Measuring Fractures – Quality and Quantity

As has been emphasized in the three preceding articles of this series, when a shear (S) wave propagates through a rock unit that has aligned vertical fractures, it splits into two S waves – a fast-S (S1) mode and a slow-S (S2) mode.

The S1 mode is polarized in the same direction as the fracture orientation; the S2 mode is polarized in a direction orthogonal to the fracture planes.

This month we translate the principles established by laboratory experiments discussed in the preceding articles of this series into exploration practice.

Figure 1 displays examples of S1 and S2 images along a profile that crosses an Austin Chalk play in central Texas.

The Austin Chalk reflection in the S2 image occurs later in time than it does in the S1 image because of the velocity differences between the S1 and S2 modes that propagate through the overburden above the chalk. Subsurface control indicated fractures were present where the S2 chalk reflection dimmed but the S1 reflection did not.

This difference in reflectivity strength of the S1 and S2 modes occurs because, as shown last month (June EXPLORER), when fracture density increases, the velocity of the slow-S mode becomes even slower. In this case, the S2 velocity in the high-fracture-density chalk zone reduces to almost equal the S-wave velocity of the chalk seal, which creates a small reflection coefficient at the chalk/seal boundary.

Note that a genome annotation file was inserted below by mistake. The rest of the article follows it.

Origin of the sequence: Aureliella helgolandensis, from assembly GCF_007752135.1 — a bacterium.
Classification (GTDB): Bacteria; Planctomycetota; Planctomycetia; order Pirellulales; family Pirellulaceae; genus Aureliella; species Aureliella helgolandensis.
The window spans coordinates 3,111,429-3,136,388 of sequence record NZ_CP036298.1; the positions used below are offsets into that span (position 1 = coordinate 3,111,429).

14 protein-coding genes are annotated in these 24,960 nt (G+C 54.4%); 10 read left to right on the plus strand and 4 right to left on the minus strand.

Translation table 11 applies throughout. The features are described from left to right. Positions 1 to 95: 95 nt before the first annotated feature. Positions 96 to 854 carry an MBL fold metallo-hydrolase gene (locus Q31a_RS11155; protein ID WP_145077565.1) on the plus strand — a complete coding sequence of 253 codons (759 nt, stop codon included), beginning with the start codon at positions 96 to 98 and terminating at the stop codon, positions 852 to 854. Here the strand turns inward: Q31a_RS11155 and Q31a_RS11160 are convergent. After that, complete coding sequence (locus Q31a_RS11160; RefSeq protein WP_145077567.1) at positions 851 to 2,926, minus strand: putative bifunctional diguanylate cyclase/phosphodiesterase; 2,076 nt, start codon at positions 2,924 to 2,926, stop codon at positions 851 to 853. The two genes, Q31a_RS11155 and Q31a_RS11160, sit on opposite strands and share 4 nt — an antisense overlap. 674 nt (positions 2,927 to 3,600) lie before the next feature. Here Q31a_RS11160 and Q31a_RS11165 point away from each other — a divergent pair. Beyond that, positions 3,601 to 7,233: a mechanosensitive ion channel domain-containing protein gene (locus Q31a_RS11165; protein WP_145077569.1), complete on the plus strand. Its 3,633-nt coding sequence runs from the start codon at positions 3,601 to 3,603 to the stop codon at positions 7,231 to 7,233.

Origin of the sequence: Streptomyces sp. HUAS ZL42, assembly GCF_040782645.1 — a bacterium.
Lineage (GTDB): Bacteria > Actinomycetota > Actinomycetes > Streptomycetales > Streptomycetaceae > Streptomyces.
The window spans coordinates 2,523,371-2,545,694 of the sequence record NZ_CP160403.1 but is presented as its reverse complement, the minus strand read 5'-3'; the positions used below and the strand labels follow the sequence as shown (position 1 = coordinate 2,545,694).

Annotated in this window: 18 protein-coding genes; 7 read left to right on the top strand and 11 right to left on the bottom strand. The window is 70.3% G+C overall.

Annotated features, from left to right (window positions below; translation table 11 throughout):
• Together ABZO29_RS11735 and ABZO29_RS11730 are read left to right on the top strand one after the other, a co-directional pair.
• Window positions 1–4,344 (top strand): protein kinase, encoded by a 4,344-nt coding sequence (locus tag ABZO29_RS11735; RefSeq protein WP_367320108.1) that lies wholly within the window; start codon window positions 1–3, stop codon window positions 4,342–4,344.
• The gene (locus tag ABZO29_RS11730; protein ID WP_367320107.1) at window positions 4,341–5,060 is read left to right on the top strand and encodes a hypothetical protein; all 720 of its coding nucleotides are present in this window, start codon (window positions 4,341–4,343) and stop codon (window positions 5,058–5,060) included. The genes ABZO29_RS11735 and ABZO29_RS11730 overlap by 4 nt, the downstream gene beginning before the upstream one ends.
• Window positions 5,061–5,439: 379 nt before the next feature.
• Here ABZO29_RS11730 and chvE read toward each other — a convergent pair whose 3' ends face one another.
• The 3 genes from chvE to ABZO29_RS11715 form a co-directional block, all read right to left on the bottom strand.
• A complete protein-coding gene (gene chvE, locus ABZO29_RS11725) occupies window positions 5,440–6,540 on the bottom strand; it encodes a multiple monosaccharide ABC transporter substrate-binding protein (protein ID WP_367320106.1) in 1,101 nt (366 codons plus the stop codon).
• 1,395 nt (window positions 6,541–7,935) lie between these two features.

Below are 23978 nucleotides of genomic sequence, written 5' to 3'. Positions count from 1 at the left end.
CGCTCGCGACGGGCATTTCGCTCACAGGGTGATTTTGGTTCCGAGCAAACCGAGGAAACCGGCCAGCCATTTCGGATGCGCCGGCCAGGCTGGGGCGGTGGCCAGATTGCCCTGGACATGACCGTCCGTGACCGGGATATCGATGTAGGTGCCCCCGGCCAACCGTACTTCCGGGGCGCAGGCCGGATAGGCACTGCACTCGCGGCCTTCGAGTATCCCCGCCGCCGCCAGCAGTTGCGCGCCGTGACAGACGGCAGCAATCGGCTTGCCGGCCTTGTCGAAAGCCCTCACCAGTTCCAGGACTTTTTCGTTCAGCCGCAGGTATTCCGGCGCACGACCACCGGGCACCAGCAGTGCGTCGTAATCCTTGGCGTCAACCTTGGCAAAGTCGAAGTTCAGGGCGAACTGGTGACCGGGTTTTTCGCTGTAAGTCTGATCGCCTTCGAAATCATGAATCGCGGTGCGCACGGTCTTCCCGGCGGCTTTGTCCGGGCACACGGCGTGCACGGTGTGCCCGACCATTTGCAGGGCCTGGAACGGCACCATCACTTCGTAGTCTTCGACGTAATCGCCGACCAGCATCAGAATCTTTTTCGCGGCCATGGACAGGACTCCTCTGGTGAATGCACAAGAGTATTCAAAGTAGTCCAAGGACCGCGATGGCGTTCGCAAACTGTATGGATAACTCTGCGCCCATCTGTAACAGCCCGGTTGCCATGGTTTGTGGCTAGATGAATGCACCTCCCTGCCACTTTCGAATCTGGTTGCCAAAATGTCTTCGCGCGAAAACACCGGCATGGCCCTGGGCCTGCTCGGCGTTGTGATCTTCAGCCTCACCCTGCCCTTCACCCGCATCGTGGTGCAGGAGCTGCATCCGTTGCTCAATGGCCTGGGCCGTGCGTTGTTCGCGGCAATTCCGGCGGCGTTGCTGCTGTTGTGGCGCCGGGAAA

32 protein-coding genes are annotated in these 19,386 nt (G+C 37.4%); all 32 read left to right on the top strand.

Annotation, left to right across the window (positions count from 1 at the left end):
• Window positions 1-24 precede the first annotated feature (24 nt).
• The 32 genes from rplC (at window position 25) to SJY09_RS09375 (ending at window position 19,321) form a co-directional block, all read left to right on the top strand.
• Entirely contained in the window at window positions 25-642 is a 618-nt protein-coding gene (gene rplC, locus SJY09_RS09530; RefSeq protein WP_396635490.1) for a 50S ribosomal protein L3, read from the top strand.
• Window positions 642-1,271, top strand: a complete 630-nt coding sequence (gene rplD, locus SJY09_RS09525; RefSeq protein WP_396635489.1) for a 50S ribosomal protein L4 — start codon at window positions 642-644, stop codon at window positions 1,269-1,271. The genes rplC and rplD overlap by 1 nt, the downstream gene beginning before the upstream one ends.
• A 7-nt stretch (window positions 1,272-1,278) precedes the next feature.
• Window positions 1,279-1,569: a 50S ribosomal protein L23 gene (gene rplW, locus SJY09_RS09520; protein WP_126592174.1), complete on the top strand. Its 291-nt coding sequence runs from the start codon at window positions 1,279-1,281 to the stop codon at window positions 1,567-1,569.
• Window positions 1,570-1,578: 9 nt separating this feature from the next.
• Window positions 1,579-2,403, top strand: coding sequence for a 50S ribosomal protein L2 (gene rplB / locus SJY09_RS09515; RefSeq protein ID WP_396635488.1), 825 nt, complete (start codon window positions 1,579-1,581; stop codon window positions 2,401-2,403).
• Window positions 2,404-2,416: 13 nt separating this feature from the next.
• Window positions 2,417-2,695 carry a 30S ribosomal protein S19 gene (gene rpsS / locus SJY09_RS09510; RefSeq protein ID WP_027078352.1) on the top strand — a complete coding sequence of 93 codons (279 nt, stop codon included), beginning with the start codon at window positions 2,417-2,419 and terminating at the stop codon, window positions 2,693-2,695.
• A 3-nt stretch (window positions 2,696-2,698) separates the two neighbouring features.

When fracture density is small, S2 velocity in the chalk is significantly faster than the S-wave velocity in the sealing unit, and there are large reflection coefficients on both the S1 and S2 data profiles.

Using this S-wave reflectivity behavior as a fracture-predicting tool, a horizontal well was sited to follow the track of a second S2 profile that exhibited similar dimming behavior for the Austin Chalk.

The S2 seismic data and the drilling results are summarized on figure 2.

Data acquired in this exploration well confirmed fractures occurred across the two zones A and B where the S2 reflection dimmed and were essentially absent elsewhere.

The seismic story summarized here is important whenever a rigorous fracture analysis has to be done across a prospect.

If fractures are a critical component to the development of a reservoir, more and more evidence like that presented here is appearing that emphasizes the need to do prospect evaluation with elastic-wavefield seismic data that allow geology to be imaged with both P waves and S waves.

The value of S-wave data is that the polarization direction of the S1 mode defines the azimuth of the dominant set of vertical fractures in a fracture population, and the reflection strength of the S2 mode, which is a qualitative indicator of S2 velocity, infers fracture density.

The Earth fracture model assumed here is a rather simple one in which there is only one set of constant-azimuth vertical fractures.

What do you do if there are two sets of fractures with the fracture sets oriented at different azimuths?

That situation will be discussed in next month’s article.

Comments (0)


Image Gallery

See Also: Bulletin Article